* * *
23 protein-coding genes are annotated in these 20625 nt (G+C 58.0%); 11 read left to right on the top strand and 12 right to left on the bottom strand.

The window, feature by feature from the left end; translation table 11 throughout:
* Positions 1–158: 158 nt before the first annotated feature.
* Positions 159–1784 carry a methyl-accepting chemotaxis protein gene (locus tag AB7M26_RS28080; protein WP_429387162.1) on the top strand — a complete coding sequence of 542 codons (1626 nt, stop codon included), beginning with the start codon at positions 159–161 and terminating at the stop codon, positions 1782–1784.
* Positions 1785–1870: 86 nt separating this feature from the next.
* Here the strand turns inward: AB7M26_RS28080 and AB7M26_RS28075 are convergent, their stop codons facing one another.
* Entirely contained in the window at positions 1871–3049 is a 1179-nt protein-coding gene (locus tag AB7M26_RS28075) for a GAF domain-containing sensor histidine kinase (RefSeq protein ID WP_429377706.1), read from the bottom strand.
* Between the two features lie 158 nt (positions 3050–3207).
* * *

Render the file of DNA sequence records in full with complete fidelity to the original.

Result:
23 protein-coding genes are annotated in these 20625 nt (G+C 58.0%); 11 read left to right on the top strand and 12 right to left on the bottom strand.

The window, feature by feature from the left end; translation table 11 throughout:
* Positions 1–158: 158 nt before the first annotated feature.
* Positions 159–1784 carry a methyl-accepting chemotaxis protein gene (locus tag AB7M26_RS28080; protein WP_429387162.1) on the top strand — a complete coding sequence of 542 codons (1626 nt, stop codon included), beginning with the start codon at positions 159–161 and terminating at the stop codon, positions 1782–1784.
* Positions 1785–1870: 86 nt separating this feature from the next.
* Here the strand turns inward: AB7M26_RS28080 and AB7M26_RS28075 are convergent, their stop codons facing one another.
* Entirely contained in the window at positions 1871–3049 is a 1179-nt protein-coding gene (locus tag AB7M26_RS28075) for a GAF domain-containing sensor histidine kinase (RefSeq protein ID WP_429377706.1), read from the bottom strand.
* Between the two features lie 158 nt (positions 3050–3207).